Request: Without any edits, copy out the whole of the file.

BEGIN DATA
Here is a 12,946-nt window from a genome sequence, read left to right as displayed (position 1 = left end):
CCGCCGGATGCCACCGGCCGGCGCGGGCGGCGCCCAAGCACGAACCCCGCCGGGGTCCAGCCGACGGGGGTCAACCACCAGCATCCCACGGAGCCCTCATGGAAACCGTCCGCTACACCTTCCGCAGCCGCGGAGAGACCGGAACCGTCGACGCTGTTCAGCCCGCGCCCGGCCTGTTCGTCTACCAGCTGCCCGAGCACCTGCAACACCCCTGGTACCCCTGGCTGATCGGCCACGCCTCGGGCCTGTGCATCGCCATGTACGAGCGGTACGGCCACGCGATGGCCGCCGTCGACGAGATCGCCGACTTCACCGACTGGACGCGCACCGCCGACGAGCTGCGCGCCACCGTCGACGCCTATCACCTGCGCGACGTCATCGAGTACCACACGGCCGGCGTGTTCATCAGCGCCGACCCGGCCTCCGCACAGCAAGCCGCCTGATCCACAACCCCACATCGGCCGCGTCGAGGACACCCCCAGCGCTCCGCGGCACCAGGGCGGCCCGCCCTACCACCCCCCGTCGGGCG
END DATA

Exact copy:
Here is a 12,946-nt window from a genome sequence, read left to right as displayed (position 1 = left end):
CCGCCGGATGCCACCGGCCGGCGCGGGCGGCGCCCAAGCACGAACCCCGCCGGGGTCCAGCCGACGGGGGTCAACCACCAGCATCCCACGGAGCCCTCATGGAAACCGTCCGCTACACCTTCCGCAGCCGCGGAGAGACCGGAACCGTCGACGCTGTTCAGCCCGCGCCCGGCCTGTTCGTCTACCAGCTGCCCGAGCACCTGCAACACCCCTGGTACCCCTGGCTGATCGGCCACGCCTCGGGCCTGTGCATCGCCATGTACGAGCGGTACGGCCACGCGATGGCCGCCGTCGACGAGATCGCCGACTTCACCGACTGGACGCGCACCGCCGACGAGCTGCGCGCCACCGTCGACGCCTATCACCTGCGCGACGTCATCGAGTACCACACGGCCGGCGTGTTCATCAGCGCCGACCCGGCCTCCGCACAGCAAGCCGCCTGATCCACAACCCCACATCGGCCGCGTCGAGGACACCCCCAGCGCTCCGCGGCACCAGGGCGGCCCGCCCTACCACCCCCCGTCGGGCG